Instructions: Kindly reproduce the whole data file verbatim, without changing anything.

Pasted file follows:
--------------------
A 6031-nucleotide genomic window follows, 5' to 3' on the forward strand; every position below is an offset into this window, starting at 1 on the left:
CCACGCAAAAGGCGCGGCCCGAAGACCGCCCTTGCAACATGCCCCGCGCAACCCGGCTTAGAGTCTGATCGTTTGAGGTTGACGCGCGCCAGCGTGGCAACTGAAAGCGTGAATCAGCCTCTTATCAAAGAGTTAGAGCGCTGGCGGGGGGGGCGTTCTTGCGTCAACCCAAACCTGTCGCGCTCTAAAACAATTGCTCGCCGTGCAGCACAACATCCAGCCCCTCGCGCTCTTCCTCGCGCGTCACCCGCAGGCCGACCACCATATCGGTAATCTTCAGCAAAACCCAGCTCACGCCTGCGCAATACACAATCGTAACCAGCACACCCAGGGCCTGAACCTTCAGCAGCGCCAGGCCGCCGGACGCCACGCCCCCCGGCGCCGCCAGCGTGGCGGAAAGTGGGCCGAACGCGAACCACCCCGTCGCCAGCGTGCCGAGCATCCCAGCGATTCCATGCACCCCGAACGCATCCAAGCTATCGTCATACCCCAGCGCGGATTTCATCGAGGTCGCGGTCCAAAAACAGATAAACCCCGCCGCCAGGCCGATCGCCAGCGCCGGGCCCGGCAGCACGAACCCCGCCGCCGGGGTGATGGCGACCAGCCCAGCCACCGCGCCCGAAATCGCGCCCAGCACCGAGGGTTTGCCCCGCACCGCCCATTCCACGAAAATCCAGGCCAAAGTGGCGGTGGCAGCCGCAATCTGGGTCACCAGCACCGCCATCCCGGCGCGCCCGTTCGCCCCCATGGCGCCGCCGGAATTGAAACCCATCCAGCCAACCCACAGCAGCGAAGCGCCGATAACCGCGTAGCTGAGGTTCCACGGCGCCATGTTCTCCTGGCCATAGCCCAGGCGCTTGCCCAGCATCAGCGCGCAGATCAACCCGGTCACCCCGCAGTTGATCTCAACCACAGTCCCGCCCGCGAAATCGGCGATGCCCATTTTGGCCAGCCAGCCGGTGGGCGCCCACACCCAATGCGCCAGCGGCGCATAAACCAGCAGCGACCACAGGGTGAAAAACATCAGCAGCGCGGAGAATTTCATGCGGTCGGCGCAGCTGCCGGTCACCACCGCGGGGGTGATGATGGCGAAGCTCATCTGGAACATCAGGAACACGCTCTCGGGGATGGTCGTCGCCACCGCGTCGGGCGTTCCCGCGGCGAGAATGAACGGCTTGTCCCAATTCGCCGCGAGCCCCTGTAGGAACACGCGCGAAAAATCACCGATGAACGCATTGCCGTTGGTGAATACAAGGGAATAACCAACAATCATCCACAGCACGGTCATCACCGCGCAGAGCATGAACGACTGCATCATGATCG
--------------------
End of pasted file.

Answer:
A 6031-nucleotide genomic window follows, 5' to 3' on the forward strand; every position below is an offset into this window, starting at 1 on the left:
CCACGCAAAAGGCGCGGCCCGAAGACCGCCCTTGCAACATGCCCCGCGCAACCCGGCTTAGAGTCTGATCGTTTGAGGTTGACGCGCGCCAGCGTGGCAACTGAAAGCGTGAATCAGCCTCTTATCAAAGAGTTAGAGCGCTGGCGGGGGGGGCGTTCTTGCGTCAACCCAAACCTGTCGCGCTCTAAAACAATTGCTCGCCGTGCAGCACAACATCCAGCCCCTCGCGCTCTTCCTCGCGCGTCACCCGCAGGCCGACCACCATATCGGTAATCTTCAGCAAAACCCAGCTCACGCCTGCGCAATACACAATCGTAACCAGCACACCCAGGGCCTGAACCTTCAGCAGCGCCAGGCCGCCGGACGCCACGCCCCCCGGCGCCGCCAGCGTGGCGGAAAGTGGGCCGAACGCGAACCACCCCGTCGCCAGCGTGCCGAGCATCCCAGCGATTCCATGCACCCCGAACGCATCCAAGCTATCGTCATACCCCAGCGCGGATTTCATCGAGGTCGCGGTCCAAAAACAGATAAACCCCGCCGCCAGGCCGATCGCCAGCGCCGGGCCCGGCAGCACGAACCCCGCCGCCGGGGTGATGGCGACCAGCCCAGCCACCGCGCCCGAAATCGCGCCCAGCACCGAGGGTTTGCCCCGCACCGCCCATTCCACGAAAATCCAGGCCAAAGTGGCGGTGGCAGCCGCAATCTGGGTCACCAGCACCGCCATCCCGGCGCGCCCGTTCGCCCCCATGGCGCCGCCGGAATTGAAACCCATCCAGCCAACCCACAGCAGCGAAGCGCCGATAACCGCGTAGCTGAGGTTCCACGGCGCCATGTTCTCCTGGCCATAGCCCAGGCGCTTGCCCAGCATCAGCGCGCAGATCAACCCGGTCACCCCGCAGTTGATCTCAACCACAGTCCCGCCCGCGAAATCGGCGATGCCCATTTTGGCCAGCCAGCCGGTGGGCGCCCACACCCAATGCGCCAGCGGCGCATAAACCAGCAGCGACCACAGGGTGAAAAACATCAGCAGCGCGGAGAATTTCATGCGGTCGGCGCAGCTGCCGGTCACCACCGCGGGGGTGATGATGGCGAAGCTCATCTGGAACATCAGGAACACGCTCTCGGGGATGGTCGTCGCCACCGCGTCGGGCGTTCCCGCGGCGAGAATGAACGGCTTGTCCCAATTCGCCGCGAGCCCCTGTAGGAACACGCGCGAAAAATCACCGATGAACGCATTGCCGTTGGTGAATACAAGGGAATAACCAACAATCATCCACAGCACGGTCATCACCGCGCAGAGCATGAACGACTGCATCATGATCG